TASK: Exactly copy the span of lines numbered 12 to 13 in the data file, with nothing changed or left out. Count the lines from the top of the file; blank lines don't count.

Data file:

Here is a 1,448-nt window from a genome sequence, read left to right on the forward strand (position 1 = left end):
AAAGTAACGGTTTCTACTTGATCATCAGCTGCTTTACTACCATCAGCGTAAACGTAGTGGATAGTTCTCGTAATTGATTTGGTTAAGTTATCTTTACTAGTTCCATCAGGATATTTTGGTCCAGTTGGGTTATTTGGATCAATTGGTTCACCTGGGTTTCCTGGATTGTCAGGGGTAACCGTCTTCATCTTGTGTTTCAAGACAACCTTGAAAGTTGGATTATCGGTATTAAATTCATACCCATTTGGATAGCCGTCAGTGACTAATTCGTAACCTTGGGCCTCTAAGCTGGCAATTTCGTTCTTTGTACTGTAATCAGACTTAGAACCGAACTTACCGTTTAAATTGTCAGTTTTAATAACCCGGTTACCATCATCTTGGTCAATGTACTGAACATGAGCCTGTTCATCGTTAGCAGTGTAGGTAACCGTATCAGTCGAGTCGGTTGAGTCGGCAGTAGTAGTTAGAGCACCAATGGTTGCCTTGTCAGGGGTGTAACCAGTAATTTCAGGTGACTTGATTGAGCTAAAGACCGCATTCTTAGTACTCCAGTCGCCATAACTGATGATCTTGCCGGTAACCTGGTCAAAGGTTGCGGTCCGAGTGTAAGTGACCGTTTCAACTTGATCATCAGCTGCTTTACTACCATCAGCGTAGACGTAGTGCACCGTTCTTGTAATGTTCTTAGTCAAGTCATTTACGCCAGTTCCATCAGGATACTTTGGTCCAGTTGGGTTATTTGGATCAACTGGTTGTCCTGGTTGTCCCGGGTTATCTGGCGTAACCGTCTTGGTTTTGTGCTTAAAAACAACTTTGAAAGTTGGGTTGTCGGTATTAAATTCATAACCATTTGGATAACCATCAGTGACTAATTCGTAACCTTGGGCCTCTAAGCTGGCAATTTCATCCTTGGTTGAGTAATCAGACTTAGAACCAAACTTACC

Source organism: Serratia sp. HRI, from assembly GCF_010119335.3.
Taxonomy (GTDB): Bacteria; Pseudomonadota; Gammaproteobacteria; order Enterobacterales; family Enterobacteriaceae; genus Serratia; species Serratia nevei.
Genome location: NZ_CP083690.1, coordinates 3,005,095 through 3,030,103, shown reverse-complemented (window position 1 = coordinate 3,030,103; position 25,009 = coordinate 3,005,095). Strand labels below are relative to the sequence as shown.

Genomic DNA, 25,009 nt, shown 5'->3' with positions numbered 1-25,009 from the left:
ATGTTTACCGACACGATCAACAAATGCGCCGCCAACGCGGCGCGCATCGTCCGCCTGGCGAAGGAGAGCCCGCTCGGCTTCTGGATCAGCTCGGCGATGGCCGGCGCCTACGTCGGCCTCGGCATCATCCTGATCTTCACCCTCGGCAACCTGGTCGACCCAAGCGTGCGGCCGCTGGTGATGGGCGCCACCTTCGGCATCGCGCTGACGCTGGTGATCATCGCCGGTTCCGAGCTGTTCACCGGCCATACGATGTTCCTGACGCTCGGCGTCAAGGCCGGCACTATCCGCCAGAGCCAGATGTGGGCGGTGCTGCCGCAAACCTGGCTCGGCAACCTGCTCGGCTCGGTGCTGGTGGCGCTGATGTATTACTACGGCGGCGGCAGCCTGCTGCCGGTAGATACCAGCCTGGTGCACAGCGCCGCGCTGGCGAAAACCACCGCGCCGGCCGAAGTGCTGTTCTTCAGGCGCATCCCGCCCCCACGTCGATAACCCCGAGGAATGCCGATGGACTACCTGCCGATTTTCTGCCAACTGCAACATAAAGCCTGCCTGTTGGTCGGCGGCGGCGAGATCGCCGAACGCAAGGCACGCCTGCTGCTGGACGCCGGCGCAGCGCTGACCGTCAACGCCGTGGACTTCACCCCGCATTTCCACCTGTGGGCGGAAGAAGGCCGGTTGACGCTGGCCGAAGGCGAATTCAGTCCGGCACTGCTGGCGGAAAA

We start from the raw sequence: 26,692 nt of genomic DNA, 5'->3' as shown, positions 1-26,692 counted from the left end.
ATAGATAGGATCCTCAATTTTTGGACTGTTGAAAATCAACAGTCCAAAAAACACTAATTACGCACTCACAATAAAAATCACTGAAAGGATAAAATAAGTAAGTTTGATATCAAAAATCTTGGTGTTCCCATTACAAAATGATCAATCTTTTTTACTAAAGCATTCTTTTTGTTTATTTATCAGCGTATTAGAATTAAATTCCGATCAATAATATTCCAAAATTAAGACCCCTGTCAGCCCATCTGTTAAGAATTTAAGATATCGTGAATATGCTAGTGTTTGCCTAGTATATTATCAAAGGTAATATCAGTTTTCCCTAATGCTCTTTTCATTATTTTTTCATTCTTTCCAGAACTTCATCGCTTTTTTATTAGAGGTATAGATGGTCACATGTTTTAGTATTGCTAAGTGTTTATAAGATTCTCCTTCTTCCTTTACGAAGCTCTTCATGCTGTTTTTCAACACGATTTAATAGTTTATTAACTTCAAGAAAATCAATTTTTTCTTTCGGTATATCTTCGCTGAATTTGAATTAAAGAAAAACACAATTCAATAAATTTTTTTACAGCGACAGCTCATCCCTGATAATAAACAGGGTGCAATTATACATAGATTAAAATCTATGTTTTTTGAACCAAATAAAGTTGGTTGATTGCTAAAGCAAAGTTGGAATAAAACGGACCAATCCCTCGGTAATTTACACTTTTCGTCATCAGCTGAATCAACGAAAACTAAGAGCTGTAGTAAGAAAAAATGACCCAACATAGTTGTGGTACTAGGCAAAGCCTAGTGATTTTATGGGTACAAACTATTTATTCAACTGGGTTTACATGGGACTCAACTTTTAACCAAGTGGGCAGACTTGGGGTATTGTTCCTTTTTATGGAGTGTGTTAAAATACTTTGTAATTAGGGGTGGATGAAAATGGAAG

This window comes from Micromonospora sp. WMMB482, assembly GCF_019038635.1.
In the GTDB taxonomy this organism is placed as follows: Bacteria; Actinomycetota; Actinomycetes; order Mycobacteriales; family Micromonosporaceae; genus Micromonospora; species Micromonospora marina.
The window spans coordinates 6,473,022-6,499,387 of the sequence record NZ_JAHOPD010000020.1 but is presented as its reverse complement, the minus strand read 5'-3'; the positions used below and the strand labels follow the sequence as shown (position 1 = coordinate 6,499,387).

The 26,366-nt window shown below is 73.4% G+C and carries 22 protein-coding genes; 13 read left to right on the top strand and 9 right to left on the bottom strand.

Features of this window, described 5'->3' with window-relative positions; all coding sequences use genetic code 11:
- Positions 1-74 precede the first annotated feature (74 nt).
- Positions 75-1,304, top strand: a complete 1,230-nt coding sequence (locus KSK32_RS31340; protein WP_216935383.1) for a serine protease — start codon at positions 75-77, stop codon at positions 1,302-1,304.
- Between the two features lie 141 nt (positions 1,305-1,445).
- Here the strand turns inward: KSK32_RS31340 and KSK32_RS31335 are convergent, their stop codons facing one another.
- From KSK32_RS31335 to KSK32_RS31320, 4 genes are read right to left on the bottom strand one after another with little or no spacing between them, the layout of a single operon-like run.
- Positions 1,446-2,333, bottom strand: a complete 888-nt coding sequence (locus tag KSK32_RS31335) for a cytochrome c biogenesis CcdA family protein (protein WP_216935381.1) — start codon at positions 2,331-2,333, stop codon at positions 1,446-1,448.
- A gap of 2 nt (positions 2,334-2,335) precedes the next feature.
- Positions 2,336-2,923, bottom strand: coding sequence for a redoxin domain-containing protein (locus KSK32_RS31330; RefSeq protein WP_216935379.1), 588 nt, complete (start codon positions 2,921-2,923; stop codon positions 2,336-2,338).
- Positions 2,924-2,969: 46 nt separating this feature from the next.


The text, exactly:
The window spans coordinates 6,473,022-6,499,387 of the sequence record NZ_JAHOPD010000020.1 but is presented as its reverse complement, the minus strand read 5'-3'; the positions used below and the strand labels follow the sequence as shown (position 1 = coordinate 6,499,387).

The 26,366-nt window shown below is 73.4% G+C and carries 22 protein-coding genes; 13 read left to right on the top strand and 9 right to left on the bottom strand.